Consistently low quality service is something I have complained about to the company-formerly-known-as-Bowdens for many years, regularly calling the president with my gripes. The difference is that before I grudgingly accepted their limitations as someone might accept an inept bureaucrat in Eastern Europe circa 1974. I now think that they’re so out of touch with the industry that they’re marketing their incompetence as a plus.

Will they ever change? I’m not holding my breath.

But there’s one thing I’m pretty sure of: they won’t catch this clip.

*Please note: I’m not including a link because I don’t want to drive traffic to their site.

In praise of news releases

Call me old fashioned but I really like news releases.

I’m talking about the one to two page documents, usually written by PR people, that have a headline, subhead, dateline, the words ‘for immediate release’ (they still thrill me), a story (information and quotes), boilerplate and contact information.

The relevance of news releases has been much debated in the blogosphere with comments suggesting they’re passé, written in indecipherable ‘corporate-speak’, need to be revved up with more links and so on.

My take is that even in the hyper-conversational world of blogs and social media, news releases still have an important place and value.

They’re a great leveler of the corporate playing field. They help define the scope of a business communication, contain useful information that sets the stage for more dialogue (including facts about the company, names of spokespersons) and tell you who to call if you want to follow up.

Think of them as conversation starters. We put them out there and you can decide to participate, dig deeper or ignore us. You can also read between the lines and I would encourage you to do that too.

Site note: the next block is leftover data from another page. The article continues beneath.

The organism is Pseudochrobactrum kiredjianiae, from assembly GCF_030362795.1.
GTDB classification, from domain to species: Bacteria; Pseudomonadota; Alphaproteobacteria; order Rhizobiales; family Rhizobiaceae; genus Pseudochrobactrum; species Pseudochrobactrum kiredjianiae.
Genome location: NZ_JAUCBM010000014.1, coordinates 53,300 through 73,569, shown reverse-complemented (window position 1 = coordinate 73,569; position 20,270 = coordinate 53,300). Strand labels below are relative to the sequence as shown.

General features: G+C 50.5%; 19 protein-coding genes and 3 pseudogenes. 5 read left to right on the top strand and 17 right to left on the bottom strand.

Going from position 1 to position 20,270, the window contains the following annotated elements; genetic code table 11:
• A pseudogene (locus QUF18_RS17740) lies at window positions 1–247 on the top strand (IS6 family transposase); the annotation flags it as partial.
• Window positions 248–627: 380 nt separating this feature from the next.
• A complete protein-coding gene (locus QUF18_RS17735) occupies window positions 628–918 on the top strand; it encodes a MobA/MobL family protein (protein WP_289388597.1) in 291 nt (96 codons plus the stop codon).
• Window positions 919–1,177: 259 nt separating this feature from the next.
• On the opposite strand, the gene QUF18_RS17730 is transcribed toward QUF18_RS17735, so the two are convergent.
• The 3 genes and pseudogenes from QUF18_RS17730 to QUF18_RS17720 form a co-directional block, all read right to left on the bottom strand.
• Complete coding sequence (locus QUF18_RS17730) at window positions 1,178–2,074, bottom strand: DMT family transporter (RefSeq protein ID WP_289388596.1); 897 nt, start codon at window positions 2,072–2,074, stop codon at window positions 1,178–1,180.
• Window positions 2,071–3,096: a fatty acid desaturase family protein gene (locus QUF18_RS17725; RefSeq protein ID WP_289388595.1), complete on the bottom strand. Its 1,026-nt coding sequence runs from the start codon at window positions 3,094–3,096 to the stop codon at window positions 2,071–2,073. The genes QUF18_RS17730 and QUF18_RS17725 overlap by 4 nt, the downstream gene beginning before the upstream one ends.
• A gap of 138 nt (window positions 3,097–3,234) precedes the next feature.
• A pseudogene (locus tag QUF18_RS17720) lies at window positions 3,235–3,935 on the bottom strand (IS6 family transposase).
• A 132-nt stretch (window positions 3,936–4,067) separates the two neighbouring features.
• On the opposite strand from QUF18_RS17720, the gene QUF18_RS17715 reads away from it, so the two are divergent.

For more information on this post or to continue the discussion, contact…me.

Cluetrain leaves me at the station

I finally finished The Cluetrain Manifesto. And about two-thirds of the way in, I just wanted to get off. As far as I was concerned, that train had run out of steam long before that. (OK Thomas, the rail puns have stopped.)

The book was repetitive and frustrating. The authors infused the prose with way too many cutesy metaphors (‘storm Fort Business’) which felt like a forced attempt to be edgy and cool.

Sure it had an interesting premise and it set the stage for the blogosphere. But there was just too much ‘I think it’s so groovy now that people are finally getting together…’ type of sentimentality. (Which, I might add, was wonderful in that song but not in this book.)

And OK, I get the thesis: markets are conversations.

This sounded quite reasonable the first few times I read it, but they kept ramming it down my (or any reader’s) throat. To the point where it became clichéd and stale really fast.

From where I blog, I don’t think markets are conversations at all.

In a very literal sense markets are places. Places we go to buy and sell things. (What a pastime!) It’s an exchange, yes, of goods and services in the broadest sense of the words. But let’s call it what it is and not get all pretentious about it.

People go to markets. People have conversations. Conversations are things people have at markets. (With apologies to Dick and Jane.)

Person, place, thing. Different concepts that work together, complement each other and give reading, writing and yes, conversations style, substance and pizzazz. But they’re not interchangeable, not the same at all.

Sounds like basic grammar to me.